This mass flow equation can be fitted to the data in Fig. 2 (at temperatures above ) using the radius as a varying parameter. The strong dependence of Eq. 2 on the radius provides a quantitative test of our short pipe model. In addition, the extracted radii can be readily compared to the TEM image taken before the measurements. The temperature and pressure dependence of and are known from the literature GOODWIN68 (), and the length of the short pipe was determined during the sample fabrication process. The value of the parameter was determined in earlier experiments on viscous gas flow in samples with very similar geometry SAVARD09 (). The radii were extracted from all curves in Fig. 2, and the average radius is found to be nm with a standard deviation nm. This value is in close agreement with the radius of nm extracted from the TEM picture, giving us confidence in the appropriateness of the model used for the normal flow through the nanohole.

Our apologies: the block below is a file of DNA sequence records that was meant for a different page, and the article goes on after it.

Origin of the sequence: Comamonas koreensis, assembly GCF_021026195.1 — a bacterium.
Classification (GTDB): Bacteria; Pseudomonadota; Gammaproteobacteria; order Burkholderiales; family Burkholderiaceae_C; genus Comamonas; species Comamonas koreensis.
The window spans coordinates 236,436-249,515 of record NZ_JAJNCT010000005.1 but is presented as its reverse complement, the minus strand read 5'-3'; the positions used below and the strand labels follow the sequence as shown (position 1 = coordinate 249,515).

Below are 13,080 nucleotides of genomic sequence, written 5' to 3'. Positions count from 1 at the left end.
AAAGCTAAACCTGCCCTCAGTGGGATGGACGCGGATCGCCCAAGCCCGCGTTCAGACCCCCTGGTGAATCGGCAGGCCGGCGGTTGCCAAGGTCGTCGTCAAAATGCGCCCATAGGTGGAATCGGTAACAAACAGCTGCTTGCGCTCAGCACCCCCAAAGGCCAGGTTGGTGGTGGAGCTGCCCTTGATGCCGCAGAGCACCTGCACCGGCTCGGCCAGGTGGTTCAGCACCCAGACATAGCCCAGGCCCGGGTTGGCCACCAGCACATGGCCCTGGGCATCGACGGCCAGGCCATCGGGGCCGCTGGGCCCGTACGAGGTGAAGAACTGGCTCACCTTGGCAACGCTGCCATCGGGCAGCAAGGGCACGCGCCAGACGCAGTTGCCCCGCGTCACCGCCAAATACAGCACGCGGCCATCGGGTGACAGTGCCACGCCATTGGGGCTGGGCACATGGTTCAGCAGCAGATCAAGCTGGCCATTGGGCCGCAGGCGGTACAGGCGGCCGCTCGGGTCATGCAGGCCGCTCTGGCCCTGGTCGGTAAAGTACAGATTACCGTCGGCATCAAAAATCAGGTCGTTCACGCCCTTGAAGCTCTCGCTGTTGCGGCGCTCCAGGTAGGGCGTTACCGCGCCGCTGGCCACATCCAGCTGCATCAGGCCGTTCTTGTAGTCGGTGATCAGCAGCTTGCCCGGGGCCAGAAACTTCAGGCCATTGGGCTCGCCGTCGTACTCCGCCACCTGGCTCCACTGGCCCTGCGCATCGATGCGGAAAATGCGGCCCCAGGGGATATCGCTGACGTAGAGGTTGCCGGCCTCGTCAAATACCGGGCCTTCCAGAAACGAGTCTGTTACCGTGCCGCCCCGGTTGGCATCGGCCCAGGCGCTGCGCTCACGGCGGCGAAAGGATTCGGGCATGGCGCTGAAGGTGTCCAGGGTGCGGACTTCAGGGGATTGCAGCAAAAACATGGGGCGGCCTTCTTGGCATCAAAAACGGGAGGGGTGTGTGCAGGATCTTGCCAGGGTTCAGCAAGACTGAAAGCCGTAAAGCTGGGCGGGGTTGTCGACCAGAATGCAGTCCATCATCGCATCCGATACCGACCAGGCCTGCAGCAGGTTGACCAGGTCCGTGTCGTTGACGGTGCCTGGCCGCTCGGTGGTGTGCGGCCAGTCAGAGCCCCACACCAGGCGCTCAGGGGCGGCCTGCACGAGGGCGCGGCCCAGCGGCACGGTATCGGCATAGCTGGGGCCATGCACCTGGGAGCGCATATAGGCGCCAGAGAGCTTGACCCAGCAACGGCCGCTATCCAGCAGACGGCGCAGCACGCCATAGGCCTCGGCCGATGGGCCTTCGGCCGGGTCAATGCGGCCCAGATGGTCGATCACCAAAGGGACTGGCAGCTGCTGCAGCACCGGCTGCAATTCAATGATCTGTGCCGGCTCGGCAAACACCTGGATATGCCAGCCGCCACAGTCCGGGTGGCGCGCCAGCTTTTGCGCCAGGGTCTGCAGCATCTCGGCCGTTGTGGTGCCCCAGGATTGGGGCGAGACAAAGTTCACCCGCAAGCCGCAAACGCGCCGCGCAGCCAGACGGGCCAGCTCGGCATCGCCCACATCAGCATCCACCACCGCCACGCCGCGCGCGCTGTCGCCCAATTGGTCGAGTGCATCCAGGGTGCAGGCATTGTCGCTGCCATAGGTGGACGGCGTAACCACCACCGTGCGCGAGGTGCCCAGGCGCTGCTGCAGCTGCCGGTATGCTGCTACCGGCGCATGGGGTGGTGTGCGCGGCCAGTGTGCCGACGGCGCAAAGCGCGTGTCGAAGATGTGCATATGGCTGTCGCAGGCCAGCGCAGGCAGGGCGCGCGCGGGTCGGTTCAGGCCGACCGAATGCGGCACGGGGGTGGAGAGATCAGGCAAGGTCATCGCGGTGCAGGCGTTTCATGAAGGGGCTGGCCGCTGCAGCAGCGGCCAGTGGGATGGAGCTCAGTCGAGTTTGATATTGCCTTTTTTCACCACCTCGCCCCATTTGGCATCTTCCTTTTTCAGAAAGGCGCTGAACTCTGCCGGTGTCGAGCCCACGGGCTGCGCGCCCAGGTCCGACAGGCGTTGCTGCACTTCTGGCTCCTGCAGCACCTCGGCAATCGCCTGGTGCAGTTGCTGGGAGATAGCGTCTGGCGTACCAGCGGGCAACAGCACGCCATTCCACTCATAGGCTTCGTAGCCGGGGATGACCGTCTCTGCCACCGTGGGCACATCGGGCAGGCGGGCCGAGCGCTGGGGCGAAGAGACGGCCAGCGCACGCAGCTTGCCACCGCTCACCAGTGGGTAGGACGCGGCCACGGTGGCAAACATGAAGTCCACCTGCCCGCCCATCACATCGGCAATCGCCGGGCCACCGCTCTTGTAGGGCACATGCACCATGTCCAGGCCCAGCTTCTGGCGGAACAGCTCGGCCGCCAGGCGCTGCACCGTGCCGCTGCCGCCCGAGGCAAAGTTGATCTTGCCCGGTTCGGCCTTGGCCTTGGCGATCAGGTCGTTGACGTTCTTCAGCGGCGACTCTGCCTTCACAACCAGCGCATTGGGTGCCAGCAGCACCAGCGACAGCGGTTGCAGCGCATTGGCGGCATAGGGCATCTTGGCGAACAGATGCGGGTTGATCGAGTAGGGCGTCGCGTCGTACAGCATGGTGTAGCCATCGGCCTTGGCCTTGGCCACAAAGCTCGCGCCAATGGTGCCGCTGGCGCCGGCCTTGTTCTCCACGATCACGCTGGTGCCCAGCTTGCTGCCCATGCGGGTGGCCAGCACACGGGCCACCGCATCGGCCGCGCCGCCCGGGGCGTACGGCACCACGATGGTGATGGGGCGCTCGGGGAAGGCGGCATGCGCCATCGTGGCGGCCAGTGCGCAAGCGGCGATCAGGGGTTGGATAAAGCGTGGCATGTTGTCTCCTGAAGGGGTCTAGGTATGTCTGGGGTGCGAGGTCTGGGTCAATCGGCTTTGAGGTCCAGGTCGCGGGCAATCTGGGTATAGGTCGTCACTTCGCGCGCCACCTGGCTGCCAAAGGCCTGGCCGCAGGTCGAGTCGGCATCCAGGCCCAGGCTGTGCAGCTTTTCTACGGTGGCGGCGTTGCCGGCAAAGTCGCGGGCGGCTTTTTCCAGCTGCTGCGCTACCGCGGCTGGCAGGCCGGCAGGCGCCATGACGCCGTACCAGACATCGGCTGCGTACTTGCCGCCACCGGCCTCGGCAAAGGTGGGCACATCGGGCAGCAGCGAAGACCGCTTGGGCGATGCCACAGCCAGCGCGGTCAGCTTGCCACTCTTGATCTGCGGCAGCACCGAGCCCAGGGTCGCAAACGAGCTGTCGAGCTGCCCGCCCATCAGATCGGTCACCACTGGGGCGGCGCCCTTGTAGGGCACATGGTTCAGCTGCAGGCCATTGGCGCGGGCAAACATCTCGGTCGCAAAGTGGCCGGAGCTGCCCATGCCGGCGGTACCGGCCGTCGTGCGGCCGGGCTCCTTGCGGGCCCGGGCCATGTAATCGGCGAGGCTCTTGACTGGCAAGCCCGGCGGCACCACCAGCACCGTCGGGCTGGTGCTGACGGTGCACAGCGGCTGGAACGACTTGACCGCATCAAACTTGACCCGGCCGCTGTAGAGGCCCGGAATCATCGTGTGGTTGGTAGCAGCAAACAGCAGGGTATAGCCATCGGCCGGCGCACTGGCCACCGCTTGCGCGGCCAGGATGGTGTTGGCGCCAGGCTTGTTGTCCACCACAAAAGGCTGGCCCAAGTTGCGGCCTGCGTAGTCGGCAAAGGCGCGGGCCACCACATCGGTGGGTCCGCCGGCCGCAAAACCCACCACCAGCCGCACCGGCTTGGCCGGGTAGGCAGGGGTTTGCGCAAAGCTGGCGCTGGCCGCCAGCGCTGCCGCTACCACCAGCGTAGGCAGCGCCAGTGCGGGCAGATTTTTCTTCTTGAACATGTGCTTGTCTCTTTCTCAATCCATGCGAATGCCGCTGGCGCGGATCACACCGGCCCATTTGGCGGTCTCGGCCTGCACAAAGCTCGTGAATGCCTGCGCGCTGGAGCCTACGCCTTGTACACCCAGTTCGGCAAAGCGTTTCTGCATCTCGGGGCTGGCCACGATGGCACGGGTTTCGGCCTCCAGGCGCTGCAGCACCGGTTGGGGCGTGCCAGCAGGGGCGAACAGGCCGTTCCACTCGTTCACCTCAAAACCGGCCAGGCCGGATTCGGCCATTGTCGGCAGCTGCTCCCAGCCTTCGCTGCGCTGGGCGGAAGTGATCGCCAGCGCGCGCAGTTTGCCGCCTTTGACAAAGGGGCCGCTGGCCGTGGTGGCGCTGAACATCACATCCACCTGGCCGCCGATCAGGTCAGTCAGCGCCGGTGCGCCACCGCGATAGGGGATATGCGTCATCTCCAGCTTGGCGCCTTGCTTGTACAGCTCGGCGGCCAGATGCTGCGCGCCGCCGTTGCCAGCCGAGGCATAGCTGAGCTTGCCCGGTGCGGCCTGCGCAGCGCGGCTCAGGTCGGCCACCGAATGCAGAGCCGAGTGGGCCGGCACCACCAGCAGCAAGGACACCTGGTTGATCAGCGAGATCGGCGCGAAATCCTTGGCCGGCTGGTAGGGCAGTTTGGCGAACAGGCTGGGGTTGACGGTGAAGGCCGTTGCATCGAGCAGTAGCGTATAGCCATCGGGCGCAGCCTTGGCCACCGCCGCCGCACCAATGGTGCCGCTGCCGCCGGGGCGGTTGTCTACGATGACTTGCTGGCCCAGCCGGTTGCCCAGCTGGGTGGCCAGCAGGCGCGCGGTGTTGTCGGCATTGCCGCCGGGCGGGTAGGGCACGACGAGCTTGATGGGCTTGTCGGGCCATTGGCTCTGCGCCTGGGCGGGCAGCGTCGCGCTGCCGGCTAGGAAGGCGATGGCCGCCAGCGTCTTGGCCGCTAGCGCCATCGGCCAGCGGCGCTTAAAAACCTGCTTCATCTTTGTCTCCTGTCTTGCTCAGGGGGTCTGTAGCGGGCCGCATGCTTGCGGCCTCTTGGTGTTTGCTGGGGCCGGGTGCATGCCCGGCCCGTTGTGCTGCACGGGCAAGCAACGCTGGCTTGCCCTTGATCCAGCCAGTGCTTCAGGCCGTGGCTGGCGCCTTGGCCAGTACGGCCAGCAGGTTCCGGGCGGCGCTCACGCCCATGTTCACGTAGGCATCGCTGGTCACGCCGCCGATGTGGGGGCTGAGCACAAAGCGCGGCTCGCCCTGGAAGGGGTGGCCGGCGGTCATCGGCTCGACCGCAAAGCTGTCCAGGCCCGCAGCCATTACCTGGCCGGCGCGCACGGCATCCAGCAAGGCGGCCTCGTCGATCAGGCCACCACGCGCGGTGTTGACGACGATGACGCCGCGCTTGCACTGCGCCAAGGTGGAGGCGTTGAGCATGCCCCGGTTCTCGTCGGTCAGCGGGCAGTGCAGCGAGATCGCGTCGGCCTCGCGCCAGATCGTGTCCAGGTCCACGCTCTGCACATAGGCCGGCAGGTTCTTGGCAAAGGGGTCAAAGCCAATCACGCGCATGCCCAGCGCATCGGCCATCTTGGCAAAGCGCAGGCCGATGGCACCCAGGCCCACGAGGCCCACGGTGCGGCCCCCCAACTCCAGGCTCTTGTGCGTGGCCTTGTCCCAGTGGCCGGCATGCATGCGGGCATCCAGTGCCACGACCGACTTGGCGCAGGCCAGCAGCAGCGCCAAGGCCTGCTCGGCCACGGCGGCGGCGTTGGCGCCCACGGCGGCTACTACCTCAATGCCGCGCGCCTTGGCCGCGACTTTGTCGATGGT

At temperatures below the -transition, a strong increase in the mass flow is observed at all pressures. We attribute this increase in mass flow to the onset of the superfluid behavior in the nanohole. Indeed, as shown on Fig. 3 (green dotted line), the mass flow predicted by Eq. 2 using the tabulated total density of liquid helium and viscosity of the normal component is much smaller than what is experimentally observed; a superfluid contribution must therefore be included in the modeling of the flow. As presented in the inset of Fig. 2, this departure of the observed mass flow from the viscous flow prediction occurred at slightly lower temperature () than the known superfluid transition (). While the exact nature of this small shift is unknown, it might be due to thermal or confinement effects in the nanohole. To account for this, we have used in the last two figures the temperature difference rather than the absolute temperature (T) in order to compare more directly with past experiments.